Cast your vote Do you agree or disagree with CPUBoss?

Thanks for adding your opinion. Follow us on Facebook to stay up to date with the latest news!
VS

Differences What are the advantages of each

Front view of AMD FX 6300

Reasons to consider the
AMD FX 6300

Report a correction
Much more l2 cache 6 MB vs 1 MB 6x more l2 cache; more data can be stored in the l2 cache for quick access later
Is unlocked Yes vs No Somewhat common; An unlocked multiplier allows for easier overclocking
Much more l3 cache 8 MB vs 0.5 MB 16x more l3 cache; more data can be stored in the l3 cache for quick access later
Much newer manufacturing process 32 nm vs 65 nm A newer manufacturing process allows for a more powerful, yet cooler running processor
Much higher clock speed 3.5 GHz vs 2.8 GHz More than 25% higher clock speed
Much better PassMark score 6,444 vs 1,425 More than 4.5x better PassMark score
Much better geekbench 2 (32-bit) score 7,447 vs 2,051 Around 3.8x better geekbench 2 (32-bit) score
Much better overclocked clock speed (Air) 4.75 GHz vs 3.27 GHz More than 45% better overclocked clock speed (Air)
More cores 6 vs 2 Three times as many cores; run more applications at once
More threads 6 vs 2 Three times as many threads
Much better performance per watt 9.84 pt/W vs 0.88 pt/W Around 11.2x better performance per watt
Much more l2 cache per core 1 MB/core vs 0.5 MB/core 2x more l2 cache per core
Much more l3 cache per core 1.33 MB/core vs 0.25 MB/core More than 5.2x more l3 cache per core
Much better overclocked clock speed (Water) 4.82 GHz vs 2.8 GHz More than 70% better overclocked clock speed (Water)
Newer Oct, 2012 vs Apr, 2008 Release date over 4 years later
Front view of AMD Athlon X2 5400B

Reasons to consider the
AMD Athlon X2 5400B

Report a correction
Much lower typical power consumption 52.81W vs 77.19W More than 30% lower typical power consumption
Much higher Maximum operating temperature 68 °C vs 62.5 °C Around 10% higher Maximum operating temperature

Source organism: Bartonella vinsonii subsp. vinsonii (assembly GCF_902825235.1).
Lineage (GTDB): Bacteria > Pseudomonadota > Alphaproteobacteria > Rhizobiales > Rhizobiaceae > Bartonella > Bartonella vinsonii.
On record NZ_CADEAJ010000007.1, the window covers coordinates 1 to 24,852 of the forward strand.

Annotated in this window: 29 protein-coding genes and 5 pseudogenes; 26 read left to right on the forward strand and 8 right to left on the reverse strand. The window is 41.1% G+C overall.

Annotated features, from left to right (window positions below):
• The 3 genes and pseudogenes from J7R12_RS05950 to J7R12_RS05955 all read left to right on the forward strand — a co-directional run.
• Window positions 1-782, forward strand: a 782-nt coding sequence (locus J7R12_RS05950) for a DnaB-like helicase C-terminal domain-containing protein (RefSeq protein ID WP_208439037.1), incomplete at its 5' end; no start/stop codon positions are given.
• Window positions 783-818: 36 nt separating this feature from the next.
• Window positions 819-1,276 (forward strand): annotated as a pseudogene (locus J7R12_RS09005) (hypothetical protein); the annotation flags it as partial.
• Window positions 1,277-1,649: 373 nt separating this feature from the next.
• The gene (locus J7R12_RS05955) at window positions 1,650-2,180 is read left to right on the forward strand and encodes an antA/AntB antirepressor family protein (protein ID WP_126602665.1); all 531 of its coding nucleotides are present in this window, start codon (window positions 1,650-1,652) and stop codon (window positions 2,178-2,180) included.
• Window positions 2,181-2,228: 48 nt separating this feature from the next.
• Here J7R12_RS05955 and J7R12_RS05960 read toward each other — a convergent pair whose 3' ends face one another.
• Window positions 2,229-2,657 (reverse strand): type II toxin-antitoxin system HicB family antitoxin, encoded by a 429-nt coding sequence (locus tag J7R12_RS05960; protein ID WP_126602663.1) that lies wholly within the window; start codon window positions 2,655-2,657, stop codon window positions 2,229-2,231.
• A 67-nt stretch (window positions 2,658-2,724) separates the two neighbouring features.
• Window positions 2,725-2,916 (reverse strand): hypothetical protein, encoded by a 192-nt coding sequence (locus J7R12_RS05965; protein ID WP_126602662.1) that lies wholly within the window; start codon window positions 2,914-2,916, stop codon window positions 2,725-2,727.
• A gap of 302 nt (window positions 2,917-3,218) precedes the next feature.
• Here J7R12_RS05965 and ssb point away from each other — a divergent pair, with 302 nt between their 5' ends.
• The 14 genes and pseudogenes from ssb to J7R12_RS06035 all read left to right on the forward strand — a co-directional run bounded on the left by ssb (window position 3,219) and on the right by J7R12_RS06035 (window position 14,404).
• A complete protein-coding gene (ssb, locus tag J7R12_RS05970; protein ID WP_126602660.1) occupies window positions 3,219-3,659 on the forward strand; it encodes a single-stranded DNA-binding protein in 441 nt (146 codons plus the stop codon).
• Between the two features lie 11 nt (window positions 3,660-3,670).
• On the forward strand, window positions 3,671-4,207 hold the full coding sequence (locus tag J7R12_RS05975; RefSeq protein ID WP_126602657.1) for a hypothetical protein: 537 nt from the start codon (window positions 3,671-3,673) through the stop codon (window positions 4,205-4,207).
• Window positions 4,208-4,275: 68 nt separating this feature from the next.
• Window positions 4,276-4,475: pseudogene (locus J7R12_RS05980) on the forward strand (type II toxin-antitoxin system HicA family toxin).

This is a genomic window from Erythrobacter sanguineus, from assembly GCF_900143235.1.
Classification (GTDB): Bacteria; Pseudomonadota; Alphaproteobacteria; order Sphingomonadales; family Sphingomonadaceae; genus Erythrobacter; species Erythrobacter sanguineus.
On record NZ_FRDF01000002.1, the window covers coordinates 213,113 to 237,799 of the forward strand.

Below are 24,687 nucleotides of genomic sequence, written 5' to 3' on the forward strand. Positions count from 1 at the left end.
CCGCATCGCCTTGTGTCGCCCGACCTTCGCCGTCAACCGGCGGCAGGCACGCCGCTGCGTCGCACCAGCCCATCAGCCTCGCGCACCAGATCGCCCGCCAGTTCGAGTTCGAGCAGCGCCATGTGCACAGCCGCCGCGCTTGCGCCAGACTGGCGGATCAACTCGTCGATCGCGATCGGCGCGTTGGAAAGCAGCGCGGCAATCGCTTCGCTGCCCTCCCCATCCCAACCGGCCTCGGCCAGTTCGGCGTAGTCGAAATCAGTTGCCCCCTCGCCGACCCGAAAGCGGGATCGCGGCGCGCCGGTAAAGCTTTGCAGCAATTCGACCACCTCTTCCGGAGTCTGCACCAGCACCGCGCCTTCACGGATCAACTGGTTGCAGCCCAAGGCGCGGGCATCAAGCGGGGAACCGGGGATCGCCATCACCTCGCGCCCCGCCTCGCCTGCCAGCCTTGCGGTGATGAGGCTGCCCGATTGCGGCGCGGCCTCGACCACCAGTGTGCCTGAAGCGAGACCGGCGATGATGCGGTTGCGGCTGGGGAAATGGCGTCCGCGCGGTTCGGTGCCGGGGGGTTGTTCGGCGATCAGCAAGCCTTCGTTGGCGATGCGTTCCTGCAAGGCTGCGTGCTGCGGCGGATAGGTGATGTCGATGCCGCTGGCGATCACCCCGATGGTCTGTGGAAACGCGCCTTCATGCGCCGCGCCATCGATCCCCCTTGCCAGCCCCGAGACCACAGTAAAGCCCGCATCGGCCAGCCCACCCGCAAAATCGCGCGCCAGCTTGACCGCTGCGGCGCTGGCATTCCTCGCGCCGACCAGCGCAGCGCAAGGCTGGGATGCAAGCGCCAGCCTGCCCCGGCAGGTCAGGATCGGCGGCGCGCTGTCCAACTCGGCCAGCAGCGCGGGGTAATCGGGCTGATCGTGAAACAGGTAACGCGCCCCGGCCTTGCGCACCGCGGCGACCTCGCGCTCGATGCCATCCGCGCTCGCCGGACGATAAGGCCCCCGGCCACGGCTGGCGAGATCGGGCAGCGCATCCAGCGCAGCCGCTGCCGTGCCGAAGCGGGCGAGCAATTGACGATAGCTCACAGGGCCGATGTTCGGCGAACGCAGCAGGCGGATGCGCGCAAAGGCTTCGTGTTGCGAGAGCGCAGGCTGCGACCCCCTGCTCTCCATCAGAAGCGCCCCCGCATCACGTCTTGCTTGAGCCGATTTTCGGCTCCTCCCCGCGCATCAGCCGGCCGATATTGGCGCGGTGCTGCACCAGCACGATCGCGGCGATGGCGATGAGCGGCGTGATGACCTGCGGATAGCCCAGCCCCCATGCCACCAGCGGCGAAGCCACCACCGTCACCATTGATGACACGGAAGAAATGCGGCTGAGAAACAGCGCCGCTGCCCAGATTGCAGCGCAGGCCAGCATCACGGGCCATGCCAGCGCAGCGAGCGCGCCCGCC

Significantly lower annual home energy cost 15.66 $/year vs 22.89 $/year More than 30% lower annual home energy cost
Significantly lower annual commercial energy cost 56.94 $/year vs 83.22 $/year More than 30% lower annual commercial energy cost

Benchmarks Real world tests of FX 6300 vs Athlon X2 5400B

GeekBench 3 (Multi-core) Data courtesy Primate Labs

FX 6300
7,871

GeekBench 3 (Single core) Data courtesy Primate Labs

FX 6300
2,053

GeekBench 3 (AES single core) Data courtesy Primate Labs

FX 6300
2,290,000 MB/s
Athlon X2 5400B
74.95 MB/s

GeekBench (32-bit) Data courtesy Primate Labs

FX 6300
7,447

GeekBench

FX 6300
9,503

PassMark Data courtesy Passmark

FX 6300
6,444

PassMark (Single Core)

Specifications Full list of technical specs

summary

FX 6300  vs
Athlon X2 5400B 
Clock speed 3.5 GHz 2.8 GHz
Cores Hexa core Dual core
Socket type
AM3+
AM2
Is unlocked Yes No

features

Has a NX bit Yes Yes
Has virtualization support Yes Yes
Instruction set extensions
SSE4a
AVX 1.1
SSE2
F16C
MMX
XOP
AVX
SSE3
SSE
ABM
BMI1
CLMUL
AMD64
SSE4.1
FMA4
FMA3
SSE4.2
CVT16
AMD-V
3DNow!
Supplemental SSE3
AES
TBM
Supports dynamic frequency scaling Yes Yes

power consumption

TDP 95W 65W
Annual home energy cost 22.89 $/year 15.66 $/year
Annual commercial energy cost 83.22 $/year 56.94 $/year
Performance per watt 9.84 pt/W 0.88 pt/W
Typical power consumption 77.19W 52.81W

details

FX 6300  vs
Athlon X2 5400B 
Architecture x86-64 x86-64
Threads 6 2
L2 cache 6 MB 1 MB
L2 cache per core 1 MB/core 0.5 MB/core
L3 cache 8 MB 0.5 MB
L3 cache per core 1.33 MB/core 0.25 MB/core
Manufacture process 32 nm 65 nm
Max CPUs 1 1
Operating temperature Unknown - 62.5°C Unknown - 68°C

overclocking

Overclocked clock speed 4.75 GHz 3.27 GHz
Overclocked clock speed (Water) 4.82 GHz 2.8 GHz
PassMark (Overclocked) 7,541 1,558.9
Overclocked clock speed (Air) 4.75 GHz 3.27 GHz

integrated graphics

GPU None None
Label N/A N/A
Latest DirectX N/A N/A
Number of displays supported N/A N/A
GPU clock speed N/A N/A
Turbo clock speed N/A N/A
3DMark06 N/A N/A
AMD FX 6300
Report a correction
AMD Athlon X2 5400B
Report a correction

Comments

comments powered by Disqus